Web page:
If you were going to give a theme song to Web hosting company Interland, you might pick The Beatles “The Long and Winding Road.” However, some customers might think that’s too generous and opt for Steve Miller’s “Take the Money and Run.”
Since its purchase by Web hosting rival HostPro in March 2001 (the Micron PC subsidiary kept Interland’s name), Interland has been on buying binge (see Interland Finishes Holiday Shopping, Buys Hostcentric). In just 16 months, the company has acquired a large chuck of the Web hosting market to become one of the largest player in the space. Former well-known competitors like WazooWeb, AT&T Small Business, CommuniTech, Dialtone Internet, Innerhost and Hostcentric are all part of Interland now.
Interland also acquired the retail hosting business of Interliant (which filed for Chapter 11 bankruptcy protection last August) in the fall of 2001. (See Interliant Sheds, Interland Grows.)
However, this acquisition strategy, while good for Interland’s overall market share, has done little to impress its customers, investors or analysts. With a stock price hovering between $1 and $4 all year ($1.18 as of this writing), Interland’s buying binge seems to be over (at least for the time being) as the company pushes back from the table to digest its year-long meal.
Keeping the Customer Satisfied
Admitting that problems with customer service and churn have been less than acceptable, Sam Anderson, Interland’s chief customer advocate, told ASPnews that the company’s No. 1 goal in 2003 is to improve customer service and stem the tide of departures, complaints and public outcry found on Web sites such as webhostingratings.com.
|“Customers can always vote with their feet and I think (Interland) didn’t count on this level of churn. My take on it is when they were buying up all these companies they didn’t want to spend the money to do the integration they needed to do.”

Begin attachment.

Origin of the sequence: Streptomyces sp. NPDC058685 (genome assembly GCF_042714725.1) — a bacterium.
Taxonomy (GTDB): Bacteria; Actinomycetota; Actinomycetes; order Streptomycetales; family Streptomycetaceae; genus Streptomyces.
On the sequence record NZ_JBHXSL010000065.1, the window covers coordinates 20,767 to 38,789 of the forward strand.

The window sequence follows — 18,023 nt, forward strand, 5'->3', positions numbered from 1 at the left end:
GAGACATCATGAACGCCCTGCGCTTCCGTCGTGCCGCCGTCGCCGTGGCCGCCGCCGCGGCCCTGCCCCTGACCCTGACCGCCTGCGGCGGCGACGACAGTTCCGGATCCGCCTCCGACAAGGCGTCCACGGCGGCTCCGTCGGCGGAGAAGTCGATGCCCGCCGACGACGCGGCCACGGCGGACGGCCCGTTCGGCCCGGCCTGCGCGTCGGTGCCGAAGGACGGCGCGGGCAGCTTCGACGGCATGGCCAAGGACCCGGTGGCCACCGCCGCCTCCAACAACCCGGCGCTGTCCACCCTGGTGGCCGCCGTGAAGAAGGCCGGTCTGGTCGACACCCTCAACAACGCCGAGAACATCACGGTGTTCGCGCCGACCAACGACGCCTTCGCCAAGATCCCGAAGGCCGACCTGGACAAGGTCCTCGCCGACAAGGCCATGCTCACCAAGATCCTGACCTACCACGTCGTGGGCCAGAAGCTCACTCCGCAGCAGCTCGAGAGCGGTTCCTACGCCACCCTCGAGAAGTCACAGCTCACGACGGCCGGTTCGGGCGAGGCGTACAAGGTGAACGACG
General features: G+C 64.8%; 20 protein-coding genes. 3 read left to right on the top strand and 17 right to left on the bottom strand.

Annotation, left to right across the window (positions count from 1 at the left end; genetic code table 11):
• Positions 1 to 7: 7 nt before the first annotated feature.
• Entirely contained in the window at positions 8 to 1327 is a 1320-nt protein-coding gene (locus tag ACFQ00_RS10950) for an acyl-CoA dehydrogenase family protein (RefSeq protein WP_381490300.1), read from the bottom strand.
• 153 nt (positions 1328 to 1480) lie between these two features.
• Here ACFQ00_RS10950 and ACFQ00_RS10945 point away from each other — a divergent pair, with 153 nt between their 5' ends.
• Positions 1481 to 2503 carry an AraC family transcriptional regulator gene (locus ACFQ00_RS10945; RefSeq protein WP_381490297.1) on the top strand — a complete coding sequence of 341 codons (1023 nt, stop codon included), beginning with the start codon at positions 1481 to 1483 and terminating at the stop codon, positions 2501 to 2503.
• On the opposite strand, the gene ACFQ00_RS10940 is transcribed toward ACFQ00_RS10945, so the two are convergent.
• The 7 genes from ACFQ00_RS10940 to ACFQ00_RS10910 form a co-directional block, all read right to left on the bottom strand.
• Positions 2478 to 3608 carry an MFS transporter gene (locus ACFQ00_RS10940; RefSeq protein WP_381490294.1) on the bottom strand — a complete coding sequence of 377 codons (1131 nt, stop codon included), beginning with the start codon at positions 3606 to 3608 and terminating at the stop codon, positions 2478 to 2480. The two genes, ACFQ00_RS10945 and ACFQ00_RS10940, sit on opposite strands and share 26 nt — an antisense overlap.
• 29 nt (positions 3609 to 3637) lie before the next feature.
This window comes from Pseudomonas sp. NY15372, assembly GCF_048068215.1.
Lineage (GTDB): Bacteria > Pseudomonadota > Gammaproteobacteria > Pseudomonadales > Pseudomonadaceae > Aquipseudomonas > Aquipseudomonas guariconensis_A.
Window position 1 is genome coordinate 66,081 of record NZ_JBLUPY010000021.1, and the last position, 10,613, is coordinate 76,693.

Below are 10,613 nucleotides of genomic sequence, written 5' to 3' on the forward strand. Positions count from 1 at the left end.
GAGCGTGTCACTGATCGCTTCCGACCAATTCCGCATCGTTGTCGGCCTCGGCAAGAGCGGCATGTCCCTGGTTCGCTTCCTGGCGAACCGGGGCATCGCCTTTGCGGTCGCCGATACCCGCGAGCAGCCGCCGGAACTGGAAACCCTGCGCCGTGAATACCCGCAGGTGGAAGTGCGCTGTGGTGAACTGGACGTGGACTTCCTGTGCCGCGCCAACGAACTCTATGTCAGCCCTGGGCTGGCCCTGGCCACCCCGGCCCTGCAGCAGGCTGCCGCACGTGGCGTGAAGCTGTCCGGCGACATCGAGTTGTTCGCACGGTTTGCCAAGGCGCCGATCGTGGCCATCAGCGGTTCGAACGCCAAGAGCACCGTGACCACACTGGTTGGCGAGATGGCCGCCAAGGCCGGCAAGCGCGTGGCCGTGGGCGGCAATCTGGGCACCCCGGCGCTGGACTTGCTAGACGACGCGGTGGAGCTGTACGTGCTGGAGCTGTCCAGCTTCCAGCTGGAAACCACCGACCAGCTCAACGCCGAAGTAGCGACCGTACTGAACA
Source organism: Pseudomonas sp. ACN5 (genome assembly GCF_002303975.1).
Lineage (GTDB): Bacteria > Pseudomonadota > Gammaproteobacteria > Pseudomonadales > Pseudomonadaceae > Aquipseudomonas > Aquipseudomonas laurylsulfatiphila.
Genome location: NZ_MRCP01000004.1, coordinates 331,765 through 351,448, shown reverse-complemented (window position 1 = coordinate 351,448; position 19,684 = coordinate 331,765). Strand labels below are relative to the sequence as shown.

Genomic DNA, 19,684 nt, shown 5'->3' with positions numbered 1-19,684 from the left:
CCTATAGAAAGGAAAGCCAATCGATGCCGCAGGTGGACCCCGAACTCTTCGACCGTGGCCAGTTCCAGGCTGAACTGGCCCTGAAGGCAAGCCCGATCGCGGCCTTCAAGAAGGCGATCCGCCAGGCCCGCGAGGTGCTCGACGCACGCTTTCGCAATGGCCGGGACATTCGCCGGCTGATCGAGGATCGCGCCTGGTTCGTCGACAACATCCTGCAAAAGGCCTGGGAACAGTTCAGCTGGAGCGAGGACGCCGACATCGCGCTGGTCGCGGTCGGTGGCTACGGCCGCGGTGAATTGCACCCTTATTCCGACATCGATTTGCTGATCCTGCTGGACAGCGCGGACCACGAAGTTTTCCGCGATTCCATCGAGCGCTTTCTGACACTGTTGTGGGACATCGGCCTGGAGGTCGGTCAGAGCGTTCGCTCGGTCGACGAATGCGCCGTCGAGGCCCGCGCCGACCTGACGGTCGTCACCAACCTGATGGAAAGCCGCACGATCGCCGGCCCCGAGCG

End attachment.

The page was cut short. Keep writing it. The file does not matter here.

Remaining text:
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Over the last quarter the company has lost some 9,000 customers. Not a huge number compared to its remaining customer base of 218,000, but significant enough to catch the attention of Melanie Posey, IDC’s Web hosting analyst. Posey said Interland’s plan a year ago called for it having one million customers by 2005. Not very likely at the current rate at the current rate of turnover.
“Interland’s strategy has kind of been to try to get ahead of its costs by just piling up subscriber numbers,” said Posey. “Customers can always vote with their feet and I think (Interland) didn’t count on this level of churn. My take on it is when they were buying up all these companies it seems like they didn’t want to spend the money to do the integration they needed to do.”
To alleviate this situation, in May Interland hired Anderson, who has spent the last 10 years fixing customer-service problems at companies big and small. Since Anderson joined the company, Interland has done some homework and decided to embark on a “Superproject” that involves installing updated customer service software, consolidation of acquisitions, and standardizing all of its infrastructure on its proprietary blueHALO platform (see Interland Ups the Ante on Shared Hosting).
“For all of these projects the focus is around the customer; ensuring that we provide them a more robust and secure platform as well as a better customer experience throughout these consolidations,” said Anderson.